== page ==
The chaos surrounding President BidenJoe BidenBiden invokes Trump in bid to boost McAuliffe ahead of Election Day Business lobby calls for administration to 'pump the brakes' on vaccine mandate Overnight Defense & National Security — Presented by Boeing — Afghanistan reckoning shows no signs of stopping MORE’s agenda and Congress is threatening to spill into the Virginia governor’s race as Democrats look to defend the governor’s mansion in Richmond.
The race is seen as a bellwether for next year’s midterm elections, a likely referendum on President Biden’s first two years in office. While the race is a state election, its geographic proximity to Washington and Democratic candidate Terry McAuliffe’s ties to Biden could influence the results in November.
“Any federal issue will always play bigger in Virginia given the degree Virginia has federal employees and military members,” said veteran Virginia-based Democratic strategist Jared Leopold.
The final month of the governor’s race comes as Democrats on Capitol Hill find themselves deeply divided on passing a $3.5 trillion social policy measure and a bipartisan $1 trillion infrastructure bill, all coinciding with the ongoing fight about raising the debt ceiling. A passage of the bipartisan infrastructure bill in the House would mark a victory for Biden and Democrats as a whole, but progressives have worked to hold the bill up until the separate $3.5 trillion measure is passed.
“That’s just another complication for Democrats as they try to put this bill together,” said Jim Manley, a former top aide to ex-Senate Majority Leader Harry ReidHarry Mason ReidHarry Reid calls on Democrats to plow forward on immigration Democrats brace for tough election year in Nevada The Memo: Biden's horizon is clouded by doubt MORE (D-Nev.) of the Virginia governor’s race. “They’ve got to take it under consideration.”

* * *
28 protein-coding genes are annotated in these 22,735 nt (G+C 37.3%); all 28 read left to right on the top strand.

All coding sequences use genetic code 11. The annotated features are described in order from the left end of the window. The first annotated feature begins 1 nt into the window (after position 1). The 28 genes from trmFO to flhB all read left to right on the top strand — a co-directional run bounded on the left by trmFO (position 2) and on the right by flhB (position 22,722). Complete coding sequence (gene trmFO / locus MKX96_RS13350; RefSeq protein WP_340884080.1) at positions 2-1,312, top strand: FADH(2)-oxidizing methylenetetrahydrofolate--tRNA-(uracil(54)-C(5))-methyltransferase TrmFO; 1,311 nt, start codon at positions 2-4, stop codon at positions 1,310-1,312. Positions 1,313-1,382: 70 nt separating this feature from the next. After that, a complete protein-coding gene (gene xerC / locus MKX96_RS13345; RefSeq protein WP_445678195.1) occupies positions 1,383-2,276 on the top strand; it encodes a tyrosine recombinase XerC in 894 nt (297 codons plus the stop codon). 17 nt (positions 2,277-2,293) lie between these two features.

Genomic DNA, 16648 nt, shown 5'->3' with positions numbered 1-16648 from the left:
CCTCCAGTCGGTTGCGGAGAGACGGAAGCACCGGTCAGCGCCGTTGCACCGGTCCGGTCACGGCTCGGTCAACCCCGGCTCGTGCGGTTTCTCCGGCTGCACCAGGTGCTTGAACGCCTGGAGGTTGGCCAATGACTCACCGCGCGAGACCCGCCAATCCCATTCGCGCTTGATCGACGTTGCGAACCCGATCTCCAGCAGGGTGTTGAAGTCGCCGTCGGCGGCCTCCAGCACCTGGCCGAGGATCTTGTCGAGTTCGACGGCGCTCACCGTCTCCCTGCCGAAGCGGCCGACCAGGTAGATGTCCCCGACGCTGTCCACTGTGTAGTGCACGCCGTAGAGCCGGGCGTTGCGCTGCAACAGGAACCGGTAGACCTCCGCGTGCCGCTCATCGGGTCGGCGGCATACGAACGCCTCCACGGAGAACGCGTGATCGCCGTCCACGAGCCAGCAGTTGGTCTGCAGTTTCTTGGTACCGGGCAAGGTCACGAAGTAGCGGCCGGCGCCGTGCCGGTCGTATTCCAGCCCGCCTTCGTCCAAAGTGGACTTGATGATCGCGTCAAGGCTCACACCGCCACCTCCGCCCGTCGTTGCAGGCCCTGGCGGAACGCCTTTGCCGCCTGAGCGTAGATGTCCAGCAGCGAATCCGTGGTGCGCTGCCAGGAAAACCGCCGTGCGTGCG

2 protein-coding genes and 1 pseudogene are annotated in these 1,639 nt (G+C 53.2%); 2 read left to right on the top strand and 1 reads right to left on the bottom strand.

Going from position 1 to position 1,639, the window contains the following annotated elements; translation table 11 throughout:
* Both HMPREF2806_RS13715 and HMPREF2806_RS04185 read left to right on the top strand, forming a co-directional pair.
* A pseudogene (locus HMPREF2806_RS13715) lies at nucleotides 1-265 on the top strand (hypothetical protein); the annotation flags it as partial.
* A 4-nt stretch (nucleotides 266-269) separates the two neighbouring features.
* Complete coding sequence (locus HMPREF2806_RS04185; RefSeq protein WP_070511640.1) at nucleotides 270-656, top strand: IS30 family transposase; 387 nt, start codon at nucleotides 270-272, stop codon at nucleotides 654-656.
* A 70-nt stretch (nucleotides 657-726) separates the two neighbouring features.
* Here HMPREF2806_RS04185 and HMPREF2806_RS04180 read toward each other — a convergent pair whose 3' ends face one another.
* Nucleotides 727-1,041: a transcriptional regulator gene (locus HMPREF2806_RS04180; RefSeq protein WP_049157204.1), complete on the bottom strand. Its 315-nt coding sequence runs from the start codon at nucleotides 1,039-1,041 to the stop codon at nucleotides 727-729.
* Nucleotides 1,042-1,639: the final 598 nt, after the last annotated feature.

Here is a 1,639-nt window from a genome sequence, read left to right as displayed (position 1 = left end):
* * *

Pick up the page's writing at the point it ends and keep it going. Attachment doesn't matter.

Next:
On top of that, Biden has faced lowering approval ratings and backlash on the chaotic U.S. troop withdrawal from Afghanistan last month.
McAuliffe has frequently touted Biden’s American Rescue Package and his "Build Back Better" plan on the campaign trail, with the president headlining a rally for McAuliffe in Arlington this summer. But McAuliffe did not bring up Biden’s name in either of the two gubernatorial debates last month, leading some to question whether he was distancing himself from the president.
The former governor’s allies are pushing back against the notion that Biden’s lower approval ratings coupled with the situation on Capitol Hill will have a major effect on the race, saying the state election is insulated to a degree from federal politics and policy.
“Obviously the general standing of your party and your president if it's from your party, it will affect down-ballot races, but that’s more true for federal races than state races,” said longtime conservative commentator Bill Kristol, who has endorsed McAuliffe. “And especially it’s more true for races where people don’t know the individuals, and everyone knows McAuliffe.”
Leopold added that the environment was much different when the last Republican governor of Virginia, Bob McDonnell, was elected in 2009 ahead of the 2010 Tea Party wave in the midterms.
“In 2021 there isn’t a uniform narrative against Biden that you’ve seen as grassroots pushback,” he said.
But federal issues have continued to play a supporting role in the race’s narrative. Both candidates were asked about the legislative back-and-forth on Capitol Hill at the final gubernatorial debate in Alexandria on Tuesday.
McAuliffe sided with his fellow moderate Democrats, saying he thought the $3.5 trillion measure was “too high.” Republican nominee Glenn Youngkin said he would encourage Virginia congressional Republicans to support the bipartisan $1 trillion infrastructure bill.
The former governor and Biden’s supporters point to polling that broadly shows the president’s economic agenda — to include both the infrastructure bill and the larger package containing liberal priorities — to be popular among voters.